Your boss is scared he’s overpaid and doesn’t want anyone to know
Senior leaders are staying tight-lipped on their salaries, even with family, friends, and trusted peers and colleagues.
So finds LinkedIn’s latest Workforce Confidence survey, which polled almost 19,000 business professionals on salary transparency. Nearly a quarter of owners, vice presidents, and C-suite executives said they wouldn’t share how much they earn with anyone.
That’s a sharp contrast from the 16% of entry-level workers who said the same. On the flip side, 13% of entry-level workers said they share their pay with anyone who asks—that drops to 3% and 5% for C-suite execs and vice presidents, respectively.
That might be because they fear they’re a little too well-paid. The more seasoned the leader, the less inclined they are to shake up the status quo, the report found: 55% of manager respondents told LinkedIn they feel well-compensated for the work they do. Just 48% of individual contributors (or non-managers) felt the same.
There’s evidence of that gap in the numbers: CEO pay has skyrocketed by 1,322% since 1978, the Economic Policy Institute reported last year; in 2020, CEOs were paid 351 times as much as a typical employee.
The CEO-worker pay gap continues to widen, per a recent report by the left-leaning Institute for Policy Studies that examined compensation at the 300 publicly held U.S. corporations with the lowest median wages. It found that annual CEO pay at those companies increased by $2.5 million to an average of $10.6 million from 2020 to 2022, while median worker pay increased by only $3,556 to an average of $23,968.
But million-dollar pay isn’t the standard for most CEOs. As LinkedIn points out, drawing on data from the Bureau of Labor Statistics, the average CEO earns $179,000 a year. That’s far from billions, but it’s still much more than most workers.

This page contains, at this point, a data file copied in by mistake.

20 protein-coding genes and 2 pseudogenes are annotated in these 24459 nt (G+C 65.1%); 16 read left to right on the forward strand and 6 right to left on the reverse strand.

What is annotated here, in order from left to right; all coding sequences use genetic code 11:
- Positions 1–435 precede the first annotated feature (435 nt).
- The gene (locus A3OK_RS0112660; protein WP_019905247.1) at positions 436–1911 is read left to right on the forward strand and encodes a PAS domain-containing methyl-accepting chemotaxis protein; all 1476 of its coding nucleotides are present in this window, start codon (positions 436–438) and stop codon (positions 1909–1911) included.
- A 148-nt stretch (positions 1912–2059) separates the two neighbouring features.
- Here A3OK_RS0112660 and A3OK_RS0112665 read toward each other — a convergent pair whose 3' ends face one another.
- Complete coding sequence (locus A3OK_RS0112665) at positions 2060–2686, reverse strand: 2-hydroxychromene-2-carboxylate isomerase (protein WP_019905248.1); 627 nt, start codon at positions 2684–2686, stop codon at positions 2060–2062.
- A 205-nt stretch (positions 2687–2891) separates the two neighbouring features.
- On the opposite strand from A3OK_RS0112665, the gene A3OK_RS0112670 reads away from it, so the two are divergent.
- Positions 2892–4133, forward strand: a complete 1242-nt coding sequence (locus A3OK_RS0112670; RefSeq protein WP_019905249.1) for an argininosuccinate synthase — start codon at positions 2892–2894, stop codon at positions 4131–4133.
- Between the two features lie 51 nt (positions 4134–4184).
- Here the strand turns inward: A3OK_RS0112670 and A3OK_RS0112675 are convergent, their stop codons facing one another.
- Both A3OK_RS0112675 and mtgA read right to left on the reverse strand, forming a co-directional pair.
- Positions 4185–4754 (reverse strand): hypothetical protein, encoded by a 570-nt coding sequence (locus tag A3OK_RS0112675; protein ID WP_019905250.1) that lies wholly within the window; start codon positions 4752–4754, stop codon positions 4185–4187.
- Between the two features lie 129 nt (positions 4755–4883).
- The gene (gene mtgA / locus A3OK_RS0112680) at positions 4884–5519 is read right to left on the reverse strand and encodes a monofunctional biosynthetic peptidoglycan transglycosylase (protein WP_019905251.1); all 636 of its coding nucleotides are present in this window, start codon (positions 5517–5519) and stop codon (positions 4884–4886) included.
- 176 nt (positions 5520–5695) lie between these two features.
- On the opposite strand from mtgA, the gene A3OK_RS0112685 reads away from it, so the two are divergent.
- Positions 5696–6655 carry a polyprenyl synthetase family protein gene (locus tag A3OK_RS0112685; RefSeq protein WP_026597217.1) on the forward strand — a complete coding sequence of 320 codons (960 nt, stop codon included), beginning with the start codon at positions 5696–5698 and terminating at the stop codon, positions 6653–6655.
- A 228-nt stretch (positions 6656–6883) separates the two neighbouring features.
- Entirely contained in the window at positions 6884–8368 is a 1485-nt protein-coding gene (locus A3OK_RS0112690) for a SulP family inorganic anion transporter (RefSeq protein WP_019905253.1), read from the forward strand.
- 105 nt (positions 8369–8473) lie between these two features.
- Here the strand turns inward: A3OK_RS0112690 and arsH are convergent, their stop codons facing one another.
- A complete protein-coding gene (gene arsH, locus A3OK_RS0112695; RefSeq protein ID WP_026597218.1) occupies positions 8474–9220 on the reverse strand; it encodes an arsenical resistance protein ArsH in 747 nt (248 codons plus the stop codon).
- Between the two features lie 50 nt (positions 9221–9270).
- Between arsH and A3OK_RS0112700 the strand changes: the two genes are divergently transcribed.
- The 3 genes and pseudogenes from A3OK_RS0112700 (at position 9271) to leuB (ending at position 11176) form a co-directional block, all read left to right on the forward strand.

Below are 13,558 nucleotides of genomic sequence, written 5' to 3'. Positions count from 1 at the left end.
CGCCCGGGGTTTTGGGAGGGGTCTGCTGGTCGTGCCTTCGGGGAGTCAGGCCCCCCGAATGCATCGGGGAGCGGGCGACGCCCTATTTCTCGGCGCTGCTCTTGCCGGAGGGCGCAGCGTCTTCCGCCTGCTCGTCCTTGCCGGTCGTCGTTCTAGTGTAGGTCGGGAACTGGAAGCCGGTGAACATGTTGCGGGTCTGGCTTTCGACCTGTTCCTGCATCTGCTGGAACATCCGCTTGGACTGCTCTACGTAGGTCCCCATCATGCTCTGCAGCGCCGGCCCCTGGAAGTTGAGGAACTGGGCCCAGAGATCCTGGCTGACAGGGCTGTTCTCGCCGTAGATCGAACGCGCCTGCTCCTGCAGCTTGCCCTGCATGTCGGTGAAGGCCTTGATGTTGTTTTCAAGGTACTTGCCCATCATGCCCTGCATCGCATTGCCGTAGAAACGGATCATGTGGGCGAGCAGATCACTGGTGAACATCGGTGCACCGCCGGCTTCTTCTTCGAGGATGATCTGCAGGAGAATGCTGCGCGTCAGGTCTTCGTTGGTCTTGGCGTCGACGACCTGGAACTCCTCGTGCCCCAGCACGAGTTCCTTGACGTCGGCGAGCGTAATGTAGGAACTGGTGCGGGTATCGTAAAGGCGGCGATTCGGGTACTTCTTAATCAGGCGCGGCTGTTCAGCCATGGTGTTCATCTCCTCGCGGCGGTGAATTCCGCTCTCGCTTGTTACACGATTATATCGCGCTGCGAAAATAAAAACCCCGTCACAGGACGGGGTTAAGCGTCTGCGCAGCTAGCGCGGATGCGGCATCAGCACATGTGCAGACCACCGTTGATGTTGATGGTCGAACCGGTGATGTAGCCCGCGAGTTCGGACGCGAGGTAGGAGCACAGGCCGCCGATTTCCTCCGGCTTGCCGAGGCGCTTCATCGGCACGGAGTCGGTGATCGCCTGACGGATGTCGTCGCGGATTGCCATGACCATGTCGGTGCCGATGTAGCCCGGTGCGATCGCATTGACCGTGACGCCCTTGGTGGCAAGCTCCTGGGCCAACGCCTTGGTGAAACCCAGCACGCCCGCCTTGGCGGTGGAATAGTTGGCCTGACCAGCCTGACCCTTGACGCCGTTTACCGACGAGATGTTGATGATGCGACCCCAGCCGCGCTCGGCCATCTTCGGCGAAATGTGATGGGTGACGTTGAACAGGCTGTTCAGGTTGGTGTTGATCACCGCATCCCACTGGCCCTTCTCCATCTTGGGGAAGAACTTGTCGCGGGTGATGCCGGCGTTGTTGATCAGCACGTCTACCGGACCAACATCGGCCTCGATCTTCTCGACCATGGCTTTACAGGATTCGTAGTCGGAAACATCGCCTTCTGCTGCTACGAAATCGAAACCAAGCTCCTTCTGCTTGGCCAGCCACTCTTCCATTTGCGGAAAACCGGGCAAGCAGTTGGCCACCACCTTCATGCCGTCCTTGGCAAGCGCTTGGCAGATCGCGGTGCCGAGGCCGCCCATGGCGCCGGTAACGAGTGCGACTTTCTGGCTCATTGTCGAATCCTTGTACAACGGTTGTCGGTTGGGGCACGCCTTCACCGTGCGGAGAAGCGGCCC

Therein lies another reason CEOs may be keeping mum on their salaries, according to LinkedIn: the desire to sidestep a potential fiasco if workers find out they’re making less than their colleagues—and their bosses.
Senior leaders think workers don’t benefit from talking numbers, but research proves them wrong
On the whole, sharing salary loudly and proudly remains unpopular. Talking about money has long been taboo, and those with higher salaries don’t feel the need to share numbers that the underpaid do.
Perhaps that’s why higher-ups remain largely unconvinced that salary transparency is useful. Just 34% of senior leaders told LinkedIn they think sharing their pay would lead to greater equality, compared with almost half (49%) of non-managers.
But those senior leaders are wrong. A vast research initiative from University of Utah’s David Eccles School of Business found conclusively that pay transparency “substantially reduces the gender pay gap as well as other forms of pay inequity.”
When institutions increased wage transparency, the Utah researchers saw a reduction in unequal gender pay by up to 50% and a “substantial” change to their wage adjustment policies, particularly by granting bigger pay increases to historically underpaid groups.
But all that sharing still comes with an asterisk: Even if CEOs did spill the beans on their salary, that doesn’t necessarily mean disclosing noncash compensation, like year-end bonuses or stock options, which has a roundabout way of making sharing less useful than it could be.
Even so, the tides are turning. Hundreds of companies now publish their internal pay scale, and one tech company, Buffer, said becoming salary-transparent brought its gender pay gap down from 15% to 5.5% in just a year. New York City, Colorado, and Washington State all have voted in laws that would legally require companies to disclose pay information in all job postings.
Maybe it’s time for senior leaders to hop on the bandwagon.